Benefits of a NOI or a Proposal under the BIA

  • a stay of proceedings
  • the ability to disclaim or assign major contracts
  • the ability to obtain DIP funding to finance operations while the restructuring takes place
  • the ability to conduct a sale and investment solicitation process (SISP) to find an investor or purchaser as part of a restructuring process
  • debtor in possession (DIP) funding which may be required to continue operations while a plan is composed
  • the ability to disclaim or assign major contracts if deemed integral to a restructuring or sale of the business


If, despite the shareholders and management best efforts a plan or agreement cannot be reached with creditors (who ultimately get to vote on the proposal put forth by the company) or if the company is simply not viable, a company may have to consider bankruptcy as way of winding up its operations.   This is a last step for a business as once a company declares bankruptcy, it cannot continue to operate unless all of the creditors are paid in full.

A LIT will be appointed to oversee the bankruptcy process.  Ultimately, bankruptcy provides a controlled process for realization of assets, adjudication and ranking of claims, and payout mechanism for creditor claims in order of priority under the BIA.

A bankruptcy is a liquidation of the company’s assets.  Sometimes, the LIT will opt to sell the business in whole (going concern), or merely sell the company’s assets individually.  The trustee has an obligation to get the maximum return for creditors.  Under the BIA the distribution ranking of creditor claims is based on the nature of the debts and individual provincial creditor registration obligations, In BC, creditor rights are partially based on a registration of the debt under the Provincial Property Security Act.  The bankruptcy trustee can also seek direction of the court regarding the ongoing management of the bankruptcy estate.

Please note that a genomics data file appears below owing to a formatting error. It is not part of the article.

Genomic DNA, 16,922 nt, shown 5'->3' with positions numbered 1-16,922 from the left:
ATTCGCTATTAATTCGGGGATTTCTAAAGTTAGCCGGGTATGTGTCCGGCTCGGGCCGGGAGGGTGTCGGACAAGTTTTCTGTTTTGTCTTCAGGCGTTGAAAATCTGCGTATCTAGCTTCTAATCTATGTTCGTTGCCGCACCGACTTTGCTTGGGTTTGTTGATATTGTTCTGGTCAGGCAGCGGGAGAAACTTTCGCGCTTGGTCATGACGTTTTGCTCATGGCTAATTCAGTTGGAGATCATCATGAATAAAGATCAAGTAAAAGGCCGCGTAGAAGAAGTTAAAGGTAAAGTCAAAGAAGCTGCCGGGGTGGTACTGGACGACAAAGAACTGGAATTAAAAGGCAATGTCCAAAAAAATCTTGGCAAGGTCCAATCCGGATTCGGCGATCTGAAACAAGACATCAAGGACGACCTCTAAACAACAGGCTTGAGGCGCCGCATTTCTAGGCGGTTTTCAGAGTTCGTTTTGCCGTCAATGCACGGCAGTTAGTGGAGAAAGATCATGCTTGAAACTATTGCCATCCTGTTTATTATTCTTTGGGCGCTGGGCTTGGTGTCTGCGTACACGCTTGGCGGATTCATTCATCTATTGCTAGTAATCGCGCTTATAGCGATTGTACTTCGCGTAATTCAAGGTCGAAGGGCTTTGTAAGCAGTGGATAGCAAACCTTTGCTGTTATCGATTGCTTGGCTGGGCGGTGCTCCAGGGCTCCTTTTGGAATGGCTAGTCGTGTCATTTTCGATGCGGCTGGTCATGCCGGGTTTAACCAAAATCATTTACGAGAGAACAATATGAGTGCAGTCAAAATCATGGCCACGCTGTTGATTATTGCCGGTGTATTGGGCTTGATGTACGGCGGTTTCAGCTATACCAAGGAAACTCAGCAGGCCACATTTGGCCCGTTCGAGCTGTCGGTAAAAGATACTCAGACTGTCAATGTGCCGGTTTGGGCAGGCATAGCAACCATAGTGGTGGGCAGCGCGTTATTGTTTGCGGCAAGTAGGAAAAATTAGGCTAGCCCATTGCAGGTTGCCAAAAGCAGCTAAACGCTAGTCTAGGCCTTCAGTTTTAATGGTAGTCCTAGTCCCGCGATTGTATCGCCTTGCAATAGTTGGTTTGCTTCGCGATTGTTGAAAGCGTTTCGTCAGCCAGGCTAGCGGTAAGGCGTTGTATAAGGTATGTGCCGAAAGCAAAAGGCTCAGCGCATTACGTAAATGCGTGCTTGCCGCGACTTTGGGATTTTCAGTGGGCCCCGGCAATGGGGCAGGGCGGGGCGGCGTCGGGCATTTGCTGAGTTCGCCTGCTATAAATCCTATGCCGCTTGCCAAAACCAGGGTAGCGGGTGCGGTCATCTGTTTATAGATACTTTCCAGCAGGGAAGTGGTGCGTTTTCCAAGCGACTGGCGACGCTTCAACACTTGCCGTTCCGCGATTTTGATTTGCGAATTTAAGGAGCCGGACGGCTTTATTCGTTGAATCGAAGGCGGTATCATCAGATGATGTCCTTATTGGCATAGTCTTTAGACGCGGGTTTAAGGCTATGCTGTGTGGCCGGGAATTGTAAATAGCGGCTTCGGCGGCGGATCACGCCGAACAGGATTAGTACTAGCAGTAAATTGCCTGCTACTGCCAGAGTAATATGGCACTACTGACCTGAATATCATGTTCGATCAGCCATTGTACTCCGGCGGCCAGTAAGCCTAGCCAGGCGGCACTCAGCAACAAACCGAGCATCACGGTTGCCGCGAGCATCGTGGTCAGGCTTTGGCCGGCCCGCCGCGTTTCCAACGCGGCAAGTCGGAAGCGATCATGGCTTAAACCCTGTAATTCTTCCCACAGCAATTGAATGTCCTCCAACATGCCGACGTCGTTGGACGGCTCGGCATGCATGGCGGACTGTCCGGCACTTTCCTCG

The bankruptcy option can also provide benefits as follows:

  • an automatic stay over creditors – stops all legal court action
  • reversing certain priority claims (particularly GST) which could otherwise trump regular creditors
  • ability to assign, disclaim contracts
  • directors and officers able to resign; minimize Director and Officer liability
  • protections from environmental liabilities that could incur post-bankruptcy
  • provides finality to the company’s obligations. – annual filings,
  • ability to exercise statutory powers to investigate the company’s affairs and examine persons of interest and transactions to potentially enhance recoveries for the estate; (e.g. identify and prosecute acts of fraud, preferences or transfers at less than market value,)

My Company Is Insolvent—What Are My Options?

As a business owner experiencing financial difficulties, the first step is to understand your options.  If you recognize there is a problem early enough, engage with an insolvency professional to devise a restructuring plan—there’s a greater likelihood your business can be saved. However, the longer you wait, the more complicated it gets, and the restructuring window narrows significantly.

See also:

The Great Deferral – Effects of Covid-19 on Personal and Business Bankruptcy

Should You Pay Off Debt or Build Up Your Savings?